Male suicide rates, closed mines and scalding hot water

What makes the men in the north-east of England so violent, both to themselves and to others? British artist Grayson Perry suggests it is because they have a history of doing tough work. But his question may need to be turned around.

In the first episode of his sensitive TV series on masculinity, All Man, currently running on Channel 4, Grayson Perry visits several communities of men: Durham ex-miners, mixed-martial-arts fighters, and the mates of a 30-year-old man who has unexpectedly killed himself. He asks himself why violence plays such a large role in their lives; and in particular, why the north-east of England has the highest suicide rate of England. It’s all to do with machismo. These men are not comfortable talking about their feelings. Nor are they attuned to listen to their own feelings. They bottle up fear, anger, and unhappiness. This explains why the professional fighters whom Perry interviews have a much more healthy mental life than the other men: they have an emotional outlet.

A photo taken in another place of high unemployment and (apparently) machismo: the south of Spain (Granada, May 2016).

A photo I took in another place of high unemployment, and apparently machismo: the south of Spain (Granada, May 2016).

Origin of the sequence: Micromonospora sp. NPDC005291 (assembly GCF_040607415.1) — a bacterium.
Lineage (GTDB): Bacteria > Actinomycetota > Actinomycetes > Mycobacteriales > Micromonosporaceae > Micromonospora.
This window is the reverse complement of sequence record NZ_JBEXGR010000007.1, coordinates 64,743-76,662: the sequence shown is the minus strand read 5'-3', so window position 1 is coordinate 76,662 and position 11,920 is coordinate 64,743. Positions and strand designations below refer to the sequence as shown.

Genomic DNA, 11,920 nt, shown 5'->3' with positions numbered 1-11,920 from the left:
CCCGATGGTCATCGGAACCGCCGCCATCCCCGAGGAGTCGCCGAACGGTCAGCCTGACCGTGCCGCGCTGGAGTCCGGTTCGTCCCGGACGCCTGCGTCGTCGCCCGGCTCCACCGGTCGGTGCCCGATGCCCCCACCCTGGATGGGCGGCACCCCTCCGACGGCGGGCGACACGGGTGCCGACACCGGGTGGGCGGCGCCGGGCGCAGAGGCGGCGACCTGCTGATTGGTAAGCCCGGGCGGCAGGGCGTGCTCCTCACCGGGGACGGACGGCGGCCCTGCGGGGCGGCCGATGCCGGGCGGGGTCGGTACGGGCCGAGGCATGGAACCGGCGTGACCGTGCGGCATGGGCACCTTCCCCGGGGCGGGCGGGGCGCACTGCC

But why the north-east? Because the work the men there used to do in the mines was so tough – the physical exertion, the risk of injury and death, the regular loss of friends and colleagues. Silence was the easiest way to deal with this toughness. And this silence has survived the closing of the mines.

This provides a fairly convincing explanation, except for one thing: the women’s work was tough as well. They lived in tiny cottages or cellars, dark, cold and damp, in most cases working longer hours than their husbands, which work involved things like carrying heavy buckets of water and handling scalding wash and laundry tubs and irons – even more than elsewhere, the men in the mining regions needed a daily scrub and change of clothes. They continued work throughout pregnancy, gave birth many times in their lives in very difficult circumstances, and saw many of their children as well as other family-members and neighbours succumb to disease and accidents. In sum, there is no reason to see their working lives as less tough than that of the men in their communities. And yet, they did not develop the same machismo, the same emotional silence, that Perry sees in men.

The bigger question therefore, is probably not why the men of the north-east are so tough, but why the women managed to stay ‘soft’ and in touch with their feelings. If soft is indeed what they are – they certainly commit suicide less often (three times as little, in the UK). But maybe we need a further explanation for that, one that goes beyond being able to work through one’s unhappiness by talking about one’s feelings: an explanation that includes social roles.

It may have something to do with feeling a useful and valued member of the community; with feeling that your continued presence is necessary for the survival and well-being of the people around you. Social expectations for men and women still differ: working-class men and women in the north of England face different responsibilities. Unable to function as mothers or housewives, when men’s task as breadwinner falls through because of unemployment they may have a harder time than women finding accepted roles in their community.

The cage-fighters have found a marvellous solution to this challenge in their role as knight or gladiator.

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